Thomas Wictor

Iran’s fake ballistic-missile tunnels

Iran’s fake ballistic-missile tunnels

If the Iranian mullahs and their lackeys weren’t so evil, I’d feel sorry for them. However, they’ve made thirty-six years of choices that add to up a richly deserved demise. In a pathetic attempt to ward off this fate, Iran has released a fake video of what it says are tunnels used to store their giant collection of ballistic missiles.

Where to begin?

The report says that the tunnels are over 500 meters (1640 feet) underground. Each of the transport erector launcher (TEL) vehicles has a different number of Iranian Revolutionary Guard Corps (IRGC) missileers as its crew, depending on the type of weapon. These appear to be Shahab-3, Ghadr, and Sejil missiles; the vehicles therefore have five, six, or eight crewmen. A rough count of the missileers gives us twenty-three TEL vehicles.


So, we’re 500 meters underground, and the alarm is given. The twenty-three TEL vehicles start their engines, preparing to drive to the surface to defend the fatherland.

And then everybody dies of carbon-monoxide poisoning because there’s no ventilation system in these tunnels.


There are no fans.


Chinese missile tunnels have massive air ducts.



Maybe IRGC missileers can hold their breath for a really long time. There is no evidence of a ventilation system in any of the video, including the longer versions. We see one power cord on each wall for the lights, and that’s it.

The Iranian video is a poor representation of a tunnel made by drilling and blasting (D&B). In order to keep the roof and walls from collapsing, you stabilize and reinforce the surface. There are several ways to do this, the most common being the New Austrian Tunneling Method (NATM), which utilizes rock bolts and shotcrete. This is a rock bolt and plate.


A long hole is drilled in the rock and filled with an adhesive such as epoxy. Then the bolt is screwed in and tightened. You can see the raw, unfinished rock behind the plate.

Depending on how unstable the rock is, sometimes a steel mesh is applied before the rock bolts are installed.


Then the mesh and bolts are sprayed with shotcrete—concrete projected through a hose at high velocity.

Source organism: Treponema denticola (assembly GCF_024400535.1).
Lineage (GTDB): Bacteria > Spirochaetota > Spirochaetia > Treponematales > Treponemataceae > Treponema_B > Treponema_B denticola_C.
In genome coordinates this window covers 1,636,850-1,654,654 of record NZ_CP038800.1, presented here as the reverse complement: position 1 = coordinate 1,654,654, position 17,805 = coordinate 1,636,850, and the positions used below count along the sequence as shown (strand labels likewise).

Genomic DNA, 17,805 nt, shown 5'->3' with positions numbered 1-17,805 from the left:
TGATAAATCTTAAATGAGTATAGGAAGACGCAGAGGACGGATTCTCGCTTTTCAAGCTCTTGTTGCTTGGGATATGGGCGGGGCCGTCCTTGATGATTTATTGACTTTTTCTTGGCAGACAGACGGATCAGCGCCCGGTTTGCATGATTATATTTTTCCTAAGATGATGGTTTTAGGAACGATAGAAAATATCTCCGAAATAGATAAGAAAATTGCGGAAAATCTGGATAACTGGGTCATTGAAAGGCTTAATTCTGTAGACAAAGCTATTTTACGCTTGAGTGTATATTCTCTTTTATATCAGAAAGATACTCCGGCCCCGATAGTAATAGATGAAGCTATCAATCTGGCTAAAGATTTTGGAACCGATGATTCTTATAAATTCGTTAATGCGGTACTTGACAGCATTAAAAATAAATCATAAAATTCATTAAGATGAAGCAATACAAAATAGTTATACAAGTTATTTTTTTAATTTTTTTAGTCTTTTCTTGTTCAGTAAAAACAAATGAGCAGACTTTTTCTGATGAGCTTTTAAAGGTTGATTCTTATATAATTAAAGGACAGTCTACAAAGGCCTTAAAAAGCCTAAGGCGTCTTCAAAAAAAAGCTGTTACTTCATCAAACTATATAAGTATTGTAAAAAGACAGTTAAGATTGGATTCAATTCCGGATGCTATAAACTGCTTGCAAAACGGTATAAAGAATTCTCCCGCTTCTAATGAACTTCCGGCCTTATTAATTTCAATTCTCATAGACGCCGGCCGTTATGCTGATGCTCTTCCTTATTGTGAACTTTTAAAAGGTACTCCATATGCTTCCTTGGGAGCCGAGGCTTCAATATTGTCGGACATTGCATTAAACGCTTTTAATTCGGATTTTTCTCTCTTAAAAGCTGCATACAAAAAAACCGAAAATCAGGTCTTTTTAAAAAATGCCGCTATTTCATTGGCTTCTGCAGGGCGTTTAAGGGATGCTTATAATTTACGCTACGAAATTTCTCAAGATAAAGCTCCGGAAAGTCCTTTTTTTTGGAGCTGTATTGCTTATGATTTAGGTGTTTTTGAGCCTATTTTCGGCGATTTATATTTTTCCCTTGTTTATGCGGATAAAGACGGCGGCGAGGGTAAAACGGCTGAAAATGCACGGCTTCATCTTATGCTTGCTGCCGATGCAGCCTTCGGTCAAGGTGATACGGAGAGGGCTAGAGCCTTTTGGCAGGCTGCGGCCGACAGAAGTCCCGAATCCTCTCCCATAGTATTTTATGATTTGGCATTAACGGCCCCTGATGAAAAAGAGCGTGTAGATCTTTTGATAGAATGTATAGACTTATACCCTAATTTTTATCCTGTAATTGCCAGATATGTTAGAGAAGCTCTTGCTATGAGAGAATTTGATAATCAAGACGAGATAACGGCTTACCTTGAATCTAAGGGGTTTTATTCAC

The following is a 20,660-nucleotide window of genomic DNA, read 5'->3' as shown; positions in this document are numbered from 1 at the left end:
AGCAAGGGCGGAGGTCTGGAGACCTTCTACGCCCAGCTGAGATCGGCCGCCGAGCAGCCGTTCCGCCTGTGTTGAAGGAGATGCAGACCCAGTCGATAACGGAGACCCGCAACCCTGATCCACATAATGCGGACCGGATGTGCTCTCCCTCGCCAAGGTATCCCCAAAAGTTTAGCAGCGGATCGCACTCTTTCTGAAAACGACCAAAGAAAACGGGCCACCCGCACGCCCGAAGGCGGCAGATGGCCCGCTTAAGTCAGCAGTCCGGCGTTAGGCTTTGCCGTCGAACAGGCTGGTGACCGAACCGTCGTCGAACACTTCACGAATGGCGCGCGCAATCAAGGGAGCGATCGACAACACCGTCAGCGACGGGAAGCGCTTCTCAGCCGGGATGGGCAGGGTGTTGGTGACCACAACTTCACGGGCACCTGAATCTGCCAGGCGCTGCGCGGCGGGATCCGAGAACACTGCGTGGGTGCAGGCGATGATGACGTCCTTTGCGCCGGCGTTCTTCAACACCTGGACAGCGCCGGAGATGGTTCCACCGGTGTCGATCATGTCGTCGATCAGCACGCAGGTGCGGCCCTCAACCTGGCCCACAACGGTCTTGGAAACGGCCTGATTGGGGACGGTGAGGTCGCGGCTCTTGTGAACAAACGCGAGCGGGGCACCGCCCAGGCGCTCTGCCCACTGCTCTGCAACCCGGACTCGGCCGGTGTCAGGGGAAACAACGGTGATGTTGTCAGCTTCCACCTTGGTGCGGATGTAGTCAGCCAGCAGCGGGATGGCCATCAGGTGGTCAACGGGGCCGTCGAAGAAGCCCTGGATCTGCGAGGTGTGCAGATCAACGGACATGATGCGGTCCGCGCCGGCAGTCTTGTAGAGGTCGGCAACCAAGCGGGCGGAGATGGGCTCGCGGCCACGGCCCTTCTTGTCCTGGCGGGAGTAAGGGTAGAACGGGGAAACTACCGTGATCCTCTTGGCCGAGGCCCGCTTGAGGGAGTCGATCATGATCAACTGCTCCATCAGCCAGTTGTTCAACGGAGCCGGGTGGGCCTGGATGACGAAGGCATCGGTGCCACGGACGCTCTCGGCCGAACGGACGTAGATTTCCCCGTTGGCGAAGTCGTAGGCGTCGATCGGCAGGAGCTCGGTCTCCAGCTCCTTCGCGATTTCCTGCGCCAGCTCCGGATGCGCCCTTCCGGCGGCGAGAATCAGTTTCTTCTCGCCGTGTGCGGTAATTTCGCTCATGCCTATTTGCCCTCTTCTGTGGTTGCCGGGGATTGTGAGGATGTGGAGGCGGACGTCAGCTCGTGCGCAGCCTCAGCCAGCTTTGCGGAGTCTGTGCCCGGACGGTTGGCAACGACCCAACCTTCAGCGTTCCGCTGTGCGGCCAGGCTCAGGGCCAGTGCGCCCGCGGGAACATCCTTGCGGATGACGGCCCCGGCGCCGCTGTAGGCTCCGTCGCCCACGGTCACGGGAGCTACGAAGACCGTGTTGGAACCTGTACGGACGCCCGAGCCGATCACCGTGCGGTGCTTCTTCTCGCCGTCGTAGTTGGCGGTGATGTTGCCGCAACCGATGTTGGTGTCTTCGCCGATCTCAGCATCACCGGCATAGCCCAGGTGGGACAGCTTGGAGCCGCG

There’s no way that the rounded edges (red arrow) at the bottom of the tunnel could be achieved with a shotcrete sprayer.


The green arrow shows some steel mesh peeking out. In the screen grab below, the red arrows indicate rock bolts installed haphazardly and covered with such a thin layer of shotcrete that the steel mesh is visible in several places.


Each green X indicates a prefabricated arch. The finished product is a mishmash of several tunneling methods.

My guess is that this is a huge movie set. It isn’t a real underground missile depot. The shoddy workmanship would make it a deathtrap for all those IRGC missileers. If that were actual rock, the roof would be ready to collapse under its own weight. Shotcrete must be applied in a thick, even layer in order to function as a strengthener. Also, the cast arches are so far apart that even if they were concrete, they would add no structural integrity.

The mullahs create this garbage for domestic consumption. They know that Israeli and Arab League experts would laugh at such a video. The average Iranian, though, is fooled into thinking that the mullacracy is invincible, so why bother with another revolution?

Since the mullahs are putting all their energy into quelling domestic unrest, it means that they think that a war is not going to happen. Like Saddam Hussein. He was so sure that the US wouldn’t invade that he made no plans for his escape. Look where he ended up.


It was the same with Muammar Gaddafi.